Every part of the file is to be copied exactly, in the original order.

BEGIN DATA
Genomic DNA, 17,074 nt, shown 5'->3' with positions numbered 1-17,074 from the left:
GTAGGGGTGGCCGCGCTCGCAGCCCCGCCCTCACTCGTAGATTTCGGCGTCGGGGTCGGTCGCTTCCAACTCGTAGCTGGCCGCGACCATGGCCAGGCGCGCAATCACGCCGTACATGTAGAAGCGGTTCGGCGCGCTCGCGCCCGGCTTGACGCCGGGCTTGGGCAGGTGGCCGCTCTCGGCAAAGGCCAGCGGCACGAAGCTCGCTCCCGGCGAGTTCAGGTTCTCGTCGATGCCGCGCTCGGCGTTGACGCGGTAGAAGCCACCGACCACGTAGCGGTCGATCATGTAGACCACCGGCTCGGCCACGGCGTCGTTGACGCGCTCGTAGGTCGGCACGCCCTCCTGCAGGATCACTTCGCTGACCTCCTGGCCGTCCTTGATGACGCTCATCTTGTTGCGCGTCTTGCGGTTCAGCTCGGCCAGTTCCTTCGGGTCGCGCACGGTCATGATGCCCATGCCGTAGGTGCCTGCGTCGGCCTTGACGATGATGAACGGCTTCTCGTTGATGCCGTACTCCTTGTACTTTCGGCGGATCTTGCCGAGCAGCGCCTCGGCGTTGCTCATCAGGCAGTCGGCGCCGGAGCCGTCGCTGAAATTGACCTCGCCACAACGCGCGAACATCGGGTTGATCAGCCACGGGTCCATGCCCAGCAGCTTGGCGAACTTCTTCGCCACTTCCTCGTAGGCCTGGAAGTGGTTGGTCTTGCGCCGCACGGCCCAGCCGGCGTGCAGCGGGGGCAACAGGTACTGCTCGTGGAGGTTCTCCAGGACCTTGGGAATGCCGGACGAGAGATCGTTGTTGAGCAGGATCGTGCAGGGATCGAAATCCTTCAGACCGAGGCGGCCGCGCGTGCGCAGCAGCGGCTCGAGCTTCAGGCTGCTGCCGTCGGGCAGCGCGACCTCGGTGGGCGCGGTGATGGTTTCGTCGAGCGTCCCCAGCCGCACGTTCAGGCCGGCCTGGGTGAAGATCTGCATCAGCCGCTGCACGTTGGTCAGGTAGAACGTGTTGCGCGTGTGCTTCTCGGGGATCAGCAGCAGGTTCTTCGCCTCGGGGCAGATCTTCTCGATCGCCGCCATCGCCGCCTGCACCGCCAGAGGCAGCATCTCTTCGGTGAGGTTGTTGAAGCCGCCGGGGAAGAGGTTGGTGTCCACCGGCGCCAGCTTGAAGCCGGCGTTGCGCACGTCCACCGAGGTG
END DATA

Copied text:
Genomic DNA, 17,074 nt, shown 5'->3' with positions numbered 1-17,074 from the left:
GTAGGGGTGGCCGCGCTCGCAGCCCCGCCCTCACTCGTAGATTTCGGCGTCGGGGTCGGTCGCTTCCAACTCGTAGCTGGCCGCGACCATGGCCAGGCGCGCAATCACGCCGTACATGTAGAAGCGGTTCGGCGCGCTCGCGCCCGGCTTGACGCCGGGCTTGGGCAGGTGGCCGCTCTCGGCAAAGGCCAGCGGCACGAAGCTCGCTCCCGGCGAGTTCAGGTTCTCGTCGATGCCGCGCTCGGCGTTGACGCGGTAGAAGCCACCGACCACGTAGCGGTCGATCATGTAGACCACCGGCTCGGCCACGGCGTCGTTGACGCGCTCGTAGGTCGGCACGCCCTCCTGCAGGATCACTTCGCTGACCTCCTGGCCGTCCTTGATGACGCTCATCTTGTTGCGCGTCTTGCGGTTCAGCTCGGCCAGTTCCTTCGGGTCGCGCACGGTCATGATGCCCATGCCGTAGGTGCCTGCGTCGGCCTTGACGATGATGAACGGCTTCTCGTTGATGCCGTACTCCTTGTACTTTCGGCGGATCTTGCCGAGCAGCGCCTCGGCGTTGCTCATCAGGCAGTCGGCGCCGGAGCCGTCGCTGAAATTGACCTCGCCACAACGCGCGAACATCGGGTTGATCAGCCACGGGTCCATGCCCAGCAGCTTGGCGAACTTCTTCGCCACTTCCTCGTAGGCCTGGAAGTGGTTGGTCTTGCGCCGCACGGCCCAGCCGGCGTGCAGCGGGGGCAACAGGTACTGCTCGTGGAGGTTCTCCAGGACCTTGGGAATGCCGGACGAGAGATCGTTGTTGAGCAGGATCGTGCAGGGATCGAAATCCTTCAGACCGAGGCGGCCGCGCGTGCGCAGCAGCGGCTCGAGCTTCAGGCTGCTGCCGTCGGGCAGCGCGACCTCGGTGGGCGCGGTGATGGTTTCGTCGAGCGTCCCCAGCCGCACGTTCAGGCCGGCCTGGGTGAAGATCTGCATCAGCCGCTGCACGTTGGTCAGGTAGAACGTGTTGCGCGTGTGCTTCTCGGGGATCAGCAGCAGGTTCTTCGCCTCGGGGCAGATCTTCTCGATCGCCGCCATCGCCGCCTGCACCGCCAGAGGCAGCATCTCTTCGGTGAGGTTGTTGAAGCCGCCGGGGAAGAGGTTGGTGTCCACCGGCGCCAGCTTGAAGCCGGCGTTGCGCACGTCCACCGAGGTG